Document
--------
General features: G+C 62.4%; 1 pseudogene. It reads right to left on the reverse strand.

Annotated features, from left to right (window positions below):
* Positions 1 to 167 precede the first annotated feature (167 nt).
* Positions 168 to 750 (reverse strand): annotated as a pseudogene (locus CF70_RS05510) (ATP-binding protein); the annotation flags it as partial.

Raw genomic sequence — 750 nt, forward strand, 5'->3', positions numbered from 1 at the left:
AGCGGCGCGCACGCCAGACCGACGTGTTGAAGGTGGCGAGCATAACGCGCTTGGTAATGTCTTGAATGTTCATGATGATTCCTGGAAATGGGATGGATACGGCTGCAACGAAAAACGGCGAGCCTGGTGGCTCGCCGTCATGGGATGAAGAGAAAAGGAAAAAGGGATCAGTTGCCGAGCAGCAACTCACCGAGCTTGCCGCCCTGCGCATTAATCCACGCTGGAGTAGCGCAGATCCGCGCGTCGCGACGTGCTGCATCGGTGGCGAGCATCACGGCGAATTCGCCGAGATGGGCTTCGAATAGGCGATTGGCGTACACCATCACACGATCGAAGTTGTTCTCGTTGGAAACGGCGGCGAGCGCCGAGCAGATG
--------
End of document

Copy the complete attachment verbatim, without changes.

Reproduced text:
General features: G+C 62.4%; 1 pseudogene. It reads right to left on the reverse strand.

Annotated features, from left to right (window positions below):
* Positions 1 to 167 precede the first annotated feature (167 nt).
* Positions 168 to 750 (reverse strand): annotated as a pseudogene (locus CF70_RS05510) (ATP-binding protein); the annotation flags it as partial.

Raw genomic sequence — 750 nt, forward strand, 5'->3', positions numbered from 1 at the left:
AGCGGCGCGCACGCCAGACCGACGTGTTGAAGGTGGCGAGCATAACGCGCTTGGTAATGTCTTGAATGTTCATGATGATTCCTGGAAATGGGATGGATACGGCTGCAACGAAAAACGGCGAGCCTGGTGGCTCGCCGTCATGGGATGAAGAGAAAAGGAAAAAGGGATCAGTTGCCGAGCAGCAACTCACCGAGCTTGCCGCCCTGCGCATTAATCCACGCTGGAGTAGCGCAGATCCGCGCGTCGCGACGTGCTGCATCGGTGGCGAGCATCACGGCGAATTCGCCGAGATGGGCTTCGAATAGGCGATTGGCGTACACCATCACACGATCGAAGTTGTTCTCGTTGGAAACGGCGGCGAGCGCCGAGCAGATG